Right now the devkit is an awesome, but very temporary and very limited-use toy.
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« Reply #34 on: September 14, 2013, 05:13:39 PM »

Quote from: TiLT on September 14, 2013, 08:04:35 AM

Keep in mind that I haven't tried this thing myself, I'm just devouring the information I can find about it. It's very tempting to get the developer unit, but I believe I'll wait until the full retail unit. The current version isn't really meant for regular users (they want it to be used by developers so they can prepare their software for when the full thing is out) and has a pretty poor resolution.

I was actually in the same situation as you just a month ago. I really wanted to get something 3D for my PC and considered several options. In the end I just decided to wait until 2014 when the Oculus Rift is released.
If it was early 2014 (1st quarter at most), I'd probably wait.. but from what I gather they are targeting a holiday 2014 release... and with a release that far out, who knows if there will be delays...
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« Reply #35 on: September 14, 2013, 05:16:07 PM »

Quote from: Clanwolfer on September 14, 2013, 11:35:35 AM

Quote from: Punisher on September 14, 2013, 07:56:09 AM

Thanks for the info... For some reason I thought it acted like one of those media goggles that are around except also configured for 3d.. So that part is a bust...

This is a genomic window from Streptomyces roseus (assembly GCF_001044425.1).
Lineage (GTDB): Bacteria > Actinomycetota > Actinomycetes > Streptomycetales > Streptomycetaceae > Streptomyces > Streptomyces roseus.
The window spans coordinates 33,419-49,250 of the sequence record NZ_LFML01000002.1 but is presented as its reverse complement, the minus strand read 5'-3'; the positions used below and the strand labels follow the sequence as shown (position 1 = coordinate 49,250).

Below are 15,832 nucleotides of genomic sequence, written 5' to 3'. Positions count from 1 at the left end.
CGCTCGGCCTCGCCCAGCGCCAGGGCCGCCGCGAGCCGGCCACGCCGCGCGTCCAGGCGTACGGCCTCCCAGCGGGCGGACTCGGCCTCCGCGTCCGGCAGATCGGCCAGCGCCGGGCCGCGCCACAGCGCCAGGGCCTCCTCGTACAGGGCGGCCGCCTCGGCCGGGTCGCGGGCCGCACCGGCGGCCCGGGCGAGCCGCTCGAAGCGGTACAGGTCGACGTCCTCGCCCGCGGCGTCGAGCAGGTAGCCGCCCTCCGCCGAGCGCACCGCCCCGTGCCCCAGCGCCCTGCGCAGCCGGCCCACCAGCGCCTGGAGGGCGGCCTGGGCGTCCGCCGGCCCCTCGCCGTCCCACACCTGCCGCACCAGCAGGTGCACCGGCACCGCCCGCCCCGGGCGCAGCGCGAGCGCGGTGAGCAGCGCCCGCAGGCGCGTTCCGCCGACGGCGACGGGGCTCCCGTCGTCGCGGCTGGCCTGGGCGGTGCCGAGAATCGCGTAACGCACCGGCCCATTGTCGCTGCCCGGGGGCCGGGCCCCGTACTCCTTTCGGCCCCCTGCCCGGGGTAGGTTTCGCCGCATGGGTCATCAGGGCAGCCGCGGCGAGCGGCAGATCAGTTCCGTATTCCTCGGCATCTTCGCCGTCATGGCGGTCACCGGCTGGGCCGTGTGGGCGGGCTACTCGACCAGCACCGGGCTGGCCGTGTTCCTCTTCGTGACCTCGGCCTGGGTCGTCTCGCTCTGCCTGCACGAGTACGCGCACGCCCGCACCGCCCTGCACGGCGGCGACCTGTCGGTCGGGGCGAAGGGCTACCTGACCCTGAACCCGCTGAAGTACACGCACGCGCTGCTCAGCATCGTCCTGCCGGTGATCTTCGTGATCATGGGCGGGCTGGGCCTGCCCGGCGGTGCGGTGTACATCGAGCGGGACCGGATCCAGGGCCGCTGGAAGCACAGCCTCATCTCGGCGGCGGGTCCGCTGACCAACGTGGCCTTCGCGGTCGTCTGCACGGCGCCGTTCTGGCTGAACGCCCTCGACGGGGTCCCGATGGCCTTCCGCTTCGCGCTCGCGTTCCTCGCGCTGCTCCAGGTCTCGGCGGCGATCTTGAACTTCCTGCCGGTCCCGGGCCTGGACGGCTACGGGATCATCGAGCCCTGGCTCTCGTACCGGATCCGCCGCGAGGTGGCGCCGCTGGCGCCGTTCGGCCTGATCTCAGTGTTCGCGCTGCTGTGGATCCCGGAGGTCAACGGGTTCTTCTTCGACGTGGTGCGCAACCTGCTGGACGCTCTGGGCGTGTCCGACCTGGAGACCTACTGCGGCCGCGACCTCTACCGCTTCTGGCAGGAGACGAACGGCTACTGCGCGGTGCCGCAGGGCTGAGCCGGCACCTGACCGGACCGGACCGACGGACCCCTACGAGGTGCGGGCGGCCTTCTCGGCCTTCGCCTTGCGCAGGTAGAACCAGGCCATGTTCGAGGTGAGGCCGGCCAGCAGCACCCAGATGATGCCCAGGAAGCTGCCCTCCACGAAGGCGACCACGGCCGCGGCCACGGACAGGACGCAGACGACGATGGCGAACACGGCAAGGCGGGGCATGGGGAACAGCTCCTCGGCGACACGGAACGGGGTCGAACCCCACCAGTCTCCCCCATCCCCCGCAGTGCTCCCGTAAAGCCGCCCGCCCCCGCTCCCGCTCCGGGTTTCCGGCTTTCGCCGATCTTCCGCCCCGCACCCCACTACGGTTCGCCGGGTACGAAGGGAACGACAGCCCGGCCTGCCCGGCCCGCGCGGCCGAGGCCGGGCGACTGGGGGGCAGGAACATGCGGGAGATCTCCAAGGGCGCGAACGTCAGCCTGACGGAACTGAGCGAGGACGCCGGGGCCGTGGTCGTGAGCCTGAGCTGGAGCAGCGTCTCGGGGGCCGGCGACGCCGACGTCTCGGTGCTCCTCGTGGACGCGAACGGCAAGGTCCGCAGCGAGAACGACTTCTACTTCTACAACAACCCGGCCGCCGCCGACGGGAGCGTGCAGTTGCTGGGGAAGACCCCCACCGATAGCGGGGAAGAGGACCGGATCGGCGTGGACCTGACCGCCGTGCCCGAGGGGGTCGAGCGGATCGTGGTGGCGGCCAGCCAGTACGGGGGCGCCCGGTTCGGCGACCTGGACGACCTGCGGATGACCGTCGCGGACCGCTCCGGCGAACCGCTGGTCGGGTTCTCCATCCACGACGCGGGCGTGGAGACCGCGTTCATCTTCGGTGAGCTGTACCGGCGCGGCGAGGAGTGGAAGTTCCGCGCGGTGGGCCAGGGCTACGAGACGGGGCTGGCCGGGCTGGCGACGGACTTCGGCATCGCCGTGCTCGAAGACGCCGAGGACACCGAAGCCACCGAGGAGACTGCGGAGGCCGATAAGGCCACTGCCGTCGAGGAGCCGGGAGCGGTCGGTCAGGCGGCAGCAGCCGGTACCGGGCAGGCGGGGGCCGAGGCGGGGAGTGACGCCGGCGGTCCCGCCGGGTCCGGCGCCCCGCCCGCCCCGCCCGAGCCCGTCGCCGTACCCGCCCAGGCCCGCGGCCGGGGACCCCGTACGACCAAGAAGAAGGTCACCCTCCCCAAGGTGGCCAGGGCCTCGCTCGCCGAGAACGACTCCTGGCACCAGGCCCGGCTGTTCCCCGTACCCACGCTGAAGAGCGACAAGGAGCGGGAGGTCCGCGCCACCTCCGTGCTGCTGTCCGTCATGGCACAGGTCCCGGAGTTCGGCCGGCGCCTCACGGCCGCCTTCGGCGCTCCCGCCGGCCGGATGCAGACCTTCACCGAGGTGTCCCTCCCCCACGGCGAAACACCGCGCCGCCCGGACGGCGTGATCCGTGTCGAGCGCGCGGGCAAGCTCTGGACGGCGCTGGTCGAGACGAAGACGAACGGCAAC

What about the part of is it worth it to get a 3d monitor/nvidia vision setup now or spring for an oculus instead? Even the developer version...
Do I risk having a useless unit when they come around to retail?

The only reason to get the Rift now is if you're a) a developer who wants to make stuff for it, or b) an enthusiast who can afford to spend the money on something that right now has extremely limited usefulness. If you're looking for a new monitor, it'd be well worth it to spend the money on a good new monitor - otherwise, just wait for the consumer Rift. I would say the developer kit is going to be near-useless when the consumer kit comes out, as they're targeting the same price point and based on my usage of the dev kit plus what I hear about the HD devkit, there will be next to no resale value for the low-res version.

Right now the devkit is an awesome, but very temporary and very limited-use toy.
To be honest, it is kind of an impulse buy... Part of the problem is watching all of the videos and seeing how much fun it appears to be.. plus, even in it's limited state, it looks like the various developers are constantly finding ways to add usefulness by adding games...
I do really wish I knew someone local so I could actually try it out 1st...
1) to make sure it lives up to the hype.
2) to make sure I can use it without getting sick..
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ravenvii
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« Reply #36 on: September 14, 2013, 09:03:37 PM »

Quote from: TiLT on September 13, 2013, 08:41:18 PM